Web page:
students?
  • Eating Disordered or Substance Abusing students
    in residence, what happens?
  • Contracts When to invoke them

53
Parents
  • 70-80 of students get their health information
    from their parents
  • They often feel they are supposed to let go of
    students and need help staying engaged without
    being intrusive
  • Help helicopter parents teach their students to
    fish and become emerging adults

54
Wellness Activities
  • Engage Students in community- study breaks,
    hikes, encourage student groups
  • Teach yoga, sleep hygiene, mindfulness,
    relaxation response
  • Have annual wellness or caring events like this
    one or maximize academic potential, minimize
    stress
  • Student Wellness Reps.

55
Coordinating Board
  • All stakeholders Students, Admin. Residence,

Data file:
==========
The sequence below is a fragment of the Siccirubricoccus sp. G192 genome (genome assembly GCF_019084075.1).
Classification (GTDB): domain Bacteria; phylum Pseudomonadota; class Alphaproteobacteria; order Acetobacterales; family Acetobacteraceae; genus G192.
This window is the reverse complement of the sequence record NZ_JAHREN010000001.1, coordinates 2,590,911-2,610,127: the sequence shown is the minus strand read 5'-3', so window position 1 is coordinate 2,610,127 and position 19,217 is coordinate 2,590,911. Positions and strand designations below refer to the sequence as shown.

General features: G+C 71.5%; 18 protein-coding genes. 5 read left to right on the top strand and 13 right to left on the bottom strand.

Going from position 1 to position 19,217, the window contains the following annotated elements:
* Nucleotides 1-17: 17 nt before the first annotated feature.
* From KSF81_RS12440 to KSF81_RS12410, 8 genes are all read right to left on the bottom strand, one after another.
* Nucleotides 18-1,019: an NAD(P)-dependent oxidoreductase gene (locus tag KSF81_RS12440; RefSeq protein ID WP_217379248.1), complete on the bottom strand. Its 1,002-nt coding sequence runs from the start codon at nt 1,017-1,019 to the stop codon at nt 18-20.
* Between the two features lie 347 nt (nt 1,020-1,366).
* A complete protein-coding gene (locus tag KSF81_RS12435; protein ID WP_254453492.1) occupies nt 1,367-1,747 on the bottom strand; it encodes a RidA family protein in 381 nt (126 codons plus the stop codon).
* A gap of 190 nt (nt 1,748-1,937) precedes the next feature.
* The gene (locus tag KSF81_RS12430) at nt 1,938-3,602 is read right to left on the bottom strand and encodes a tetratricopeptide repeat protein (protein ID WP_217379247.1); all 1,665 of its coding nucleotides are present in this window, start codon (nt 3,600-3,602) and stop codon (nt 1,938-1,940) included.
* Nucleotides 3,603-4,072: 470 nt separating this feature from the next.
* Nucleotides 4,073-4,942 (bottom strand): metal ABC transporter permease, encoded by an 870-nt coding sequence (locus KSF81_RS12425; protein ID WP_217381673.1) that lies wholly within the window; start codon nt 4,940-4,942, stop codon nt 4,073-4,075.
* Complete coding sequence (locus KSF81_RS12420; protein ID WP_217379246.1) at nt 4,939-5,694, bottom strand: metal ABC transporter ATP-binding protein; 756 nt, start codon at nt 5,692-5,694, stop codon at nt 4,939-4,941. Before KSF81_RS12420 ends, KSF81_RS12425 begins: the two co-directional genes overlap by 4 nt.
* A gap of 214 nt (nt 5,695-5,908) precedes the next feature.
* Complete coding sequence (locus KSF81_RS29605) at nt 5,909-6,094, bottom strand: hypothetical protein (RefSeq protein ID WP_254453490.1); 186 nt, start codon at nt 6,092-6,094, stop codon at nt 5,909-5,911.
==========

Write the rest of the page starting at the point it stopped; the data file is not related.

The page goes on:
Public Safety, Ministry, Health, Counseling,
    Disability
  • Strategic, Realistic Planning
  • Community vs. Individual needs Insurance
  • Community wide programs for education from top
    down and bottom up set priorities!

56
Web Information
  • Online screenings Mentalhealthscreening.org
    ULifeline.org
  • Information/education about alcohol
  • Student made DVD to incoming students
  • Information about resources
  • Many good web resources (JED (Ulifeline),
    Mystudentbody.com, Alcohol.edu)
  • Launching mentalhealth.edu

57
Summary
  • Emotional and Physical Well-Being are crucial for
    Academic Success
  • We all have to work together
  • Focus on Staying Healthy and Learning Healthy
    Lifestyles Eat, Sleep and Exercise